Wednesday, April 15, 2009

Twitter, Local Search, and Social Relevancy

Twitter is inherently local, relevant, and social. They’ve organically created a powerful mix of content and relationships, and there are a couple of simple things that they can do to unlock more value, and that local businesses can do to leverage the platform.

Twitter has a great opportunity here to further develop a system that adds true social and geographic relevance to search. There’s much more to say about that, and this discussion is meant to focus on some specific UI changes that uncover more of the value in Twitter search from a social and geo standpoint. In the short term, it would be great to see an indication of social relevance: maybe a graphic bug that indicates how “close” the tweet is to me in my Twitter social network. Geographically, I like what they’ve done with the “near:” option in the search query, and for travelers or people that don’t read the manual, maybe a “show me results near me” checkbox could be a simpler solution.

As Twitter volume and usage grows, what are the opportunities in this area for local businesses?

Here’s an example I just took a look at. Lou On Vine is a local restaurant in Los Angeles that we really enjoy. The owner has an interesting and offbeat wine cellar, and their food is sourced from small farms locally and across the US. The menu changes regularly. They’ve gotten some good press, and are a little off the beaten path in terms of location. If they were up on Twitter, I’d certainly follow them if they announced new wines, menu changes, weekday specials, and so on. I might even RT if I saw something I was particularly enthusiastic about.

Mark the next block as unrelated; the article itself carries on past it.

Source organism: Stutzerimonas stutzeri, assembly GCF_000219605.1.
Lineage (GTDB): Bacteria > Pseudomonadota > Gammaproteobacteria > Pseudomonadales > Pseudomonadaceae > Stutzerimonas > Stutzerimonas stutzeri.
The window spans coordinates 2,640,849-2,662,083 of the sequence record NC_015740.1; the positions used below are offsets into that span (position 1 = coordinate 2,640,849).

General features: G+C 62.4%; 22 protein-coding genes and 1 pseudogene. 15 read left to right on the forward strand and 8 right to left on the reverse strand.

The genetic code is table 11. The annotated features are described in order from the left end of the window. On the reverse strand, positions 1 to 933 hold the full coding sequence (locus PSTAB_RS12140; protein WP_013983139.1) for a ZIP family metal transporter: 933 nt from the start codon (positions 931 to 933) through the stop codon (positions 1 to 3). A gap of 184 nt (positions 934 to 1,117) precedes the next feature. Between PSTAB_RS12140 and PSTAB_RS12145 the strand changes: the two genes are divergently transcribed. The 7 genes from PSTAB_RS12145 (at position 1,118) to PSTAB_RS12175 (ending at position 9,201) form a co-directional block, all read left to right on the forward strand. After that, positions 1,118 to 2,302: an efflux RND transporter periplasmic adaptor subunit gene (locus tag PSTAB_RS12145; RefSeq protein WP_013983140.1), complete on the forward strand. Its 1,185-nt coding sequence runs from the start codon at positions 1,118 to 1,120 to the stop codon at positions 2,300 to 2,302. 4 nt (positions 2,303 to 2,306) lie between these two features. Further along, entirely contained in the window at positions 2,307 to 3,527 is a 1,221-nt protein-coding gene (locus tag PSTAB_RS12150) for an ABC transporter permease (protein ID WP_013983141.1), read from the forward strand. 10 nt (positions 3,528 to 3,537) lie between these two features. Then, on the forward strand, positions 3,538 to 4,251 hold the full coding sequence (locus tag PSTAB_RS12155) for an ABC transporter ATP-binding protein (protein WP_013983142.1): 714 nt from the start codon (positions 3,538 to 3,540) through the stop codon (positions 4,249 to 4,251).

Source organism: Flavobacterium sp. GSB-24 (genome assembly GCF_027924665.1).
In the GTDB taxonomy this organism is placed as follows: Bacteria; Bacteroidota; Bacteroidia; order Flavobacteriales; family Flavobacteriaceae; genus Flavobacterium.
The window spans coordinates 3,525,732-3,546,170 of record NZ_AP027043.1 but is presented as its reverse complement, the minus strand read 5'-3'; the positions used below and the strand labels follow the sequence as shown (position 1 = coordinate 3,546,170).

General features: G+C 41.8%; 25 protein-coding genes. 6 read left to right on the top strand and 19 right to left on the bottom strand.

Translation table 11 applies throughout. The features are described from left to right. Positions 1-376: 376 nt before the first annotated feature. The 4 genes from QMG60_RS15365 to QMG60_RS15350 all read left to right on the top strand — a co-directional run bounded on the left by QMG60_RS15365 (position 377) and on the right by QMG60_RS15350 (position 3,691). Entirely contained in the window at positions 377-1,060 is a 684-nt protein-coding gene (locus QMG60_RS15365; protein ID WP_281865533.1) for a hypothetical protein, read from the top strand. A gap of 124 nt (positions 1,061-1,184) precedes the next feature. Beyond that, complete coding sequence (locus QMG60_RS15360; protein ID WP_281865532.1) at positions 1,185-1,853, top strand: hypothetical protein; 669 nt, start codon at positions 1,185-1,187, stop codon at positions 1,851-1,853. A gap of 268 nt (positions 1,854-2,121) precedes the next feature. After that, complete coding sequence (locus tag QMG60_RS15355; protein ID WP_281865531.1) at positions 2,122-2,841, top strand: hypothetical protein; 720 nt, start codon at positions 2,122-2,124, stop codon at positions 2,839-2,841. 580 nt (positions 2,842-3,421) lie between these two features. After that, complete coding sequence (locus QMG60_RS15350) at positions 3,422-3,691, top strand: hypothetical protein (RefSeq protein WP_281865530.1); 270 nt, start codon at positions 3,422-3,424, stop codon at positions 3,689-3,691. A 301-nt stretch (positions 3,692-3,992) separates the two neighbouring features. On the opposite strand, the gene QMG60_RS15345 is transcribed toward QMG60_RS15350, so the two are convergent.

For the local business owner, this is simple, quick, and effective. Local businesses do not always have the time and attention required to create a full-fledged email program - maintaining lists, designing emails, writing paragraphs of content, and so on. This small effort brings them into a huge mass of potential customers that are already grouped – very generally – by common interests and social ties. If I re-tweet a LouOnVine message, it’s going to my followers – a group that is likely at least a little more interested in this type of restaurant than the general population.

And when someone searches on Twitter for “Lou on Vine” they’ll see that menu change or new wine, or my re-tweet. When someone I follow is in LA and searches for “good restaurants” and checks the “select results near me,” maybe they’ll see a tweet of mine referencing Lou On Vine , and that I’m very close to them on the social graph.

If you run a local business, don’t wait: start a business account on Twitter. It literally takes 2 minutes. Then at least once a week post relevant messages that are useful to customers and potential customers. Follow people in the area that are passionate about, or at least interested in, the types of services or products you provide. Twitter is a great way to get more out of your valuable relationships and content.

Other thoughts on Twitter and Local Search? Let me know on Twitter!

1 comment:

Lou said...

BTW the name of my place is just plain "Lou." @lou_wine_bar